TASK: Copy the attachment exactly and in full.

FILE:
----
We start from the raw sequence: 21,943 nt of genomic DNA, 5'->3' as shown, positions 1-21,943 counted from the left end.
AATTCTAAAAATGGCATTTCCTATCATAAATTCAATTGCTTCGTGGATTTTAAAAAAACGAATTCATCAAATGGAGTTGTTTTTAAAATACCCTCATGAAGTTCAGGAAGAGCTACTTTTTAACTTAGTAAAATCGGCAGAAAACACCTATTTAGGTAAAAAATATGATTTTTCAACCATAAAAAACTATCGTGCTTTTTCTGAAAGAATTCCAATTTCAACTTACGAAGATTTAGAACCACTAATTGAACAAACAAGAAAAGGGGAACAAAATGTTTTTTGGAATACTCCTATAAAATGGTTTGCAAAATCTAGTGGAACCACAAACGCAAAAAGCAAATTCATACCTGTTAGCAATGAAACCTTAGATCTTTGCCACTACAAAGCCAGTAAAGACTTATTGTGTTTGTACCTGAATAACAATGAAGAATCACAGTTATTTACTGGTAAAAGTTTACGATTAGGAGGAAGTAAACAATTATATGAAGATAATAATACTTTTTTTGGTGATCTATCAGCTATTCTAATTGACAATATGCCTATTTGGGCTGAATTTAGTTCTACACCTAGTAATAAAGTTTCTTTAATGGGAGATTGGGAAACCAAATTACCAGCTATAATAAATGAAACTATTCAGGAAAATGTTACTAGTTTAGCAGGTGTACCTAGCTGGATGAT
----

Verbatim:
We start from the raw sequence: 21,943 nt of genomic DNA, 5'->3' as shown, positions 1-21,943 counted from the left end.
AATTCTAAAAATGGCATTTCCTATCATAAATTCAATTGCTTCGTGGATTTTAAAAAAACGAATTCATCAAATGGAGTTGTTTTTAAAATACCCTCATGAAGTTCAGGAAGAGCTACTTTTTAACTTAGTAAAATCGGCAGAAAACACCTATTTAGGTAAAAAATATGATTTTTCAACCATAAAAAACTATCGTGCTTTTTCTGAAAGAATTCCAATTTCAACTTACGAAGATTTAGAACCACTAATTGAACAAACAAGAAAAGGGGAACAAAATGTTTTTTGGAATACTCCTATAAAATGGTTTGCAAAATCTAGTGGAACCACAAACGCAAAAAGCAAATTCATACCTGTTAGCAATGAAACCTTAGATCTTTGCCACTACAAAGCCAGTAAAGACTTATTGTGTTTGTACCTGAATAACAATGAAGAATCACAGTTATTTACTGGTAAAAGTTTACGATTAGGAGGAAGTAAACAATTATATGAAGATAATAATACTTTTTTTGGTGATCTATCAGCTATTCTAATTGACAATATGCCTATTTGGGCTGAATTTAGTTCTACACCTAGTAATAAAGTTTCTTTAATGGGAGATTGGGAAACCAAATTACCAGCTATAATAAATGAAACTATTCAGGAAAATGTTACTAGTTTAGCAGGTGTACCTAGCTGGATGAT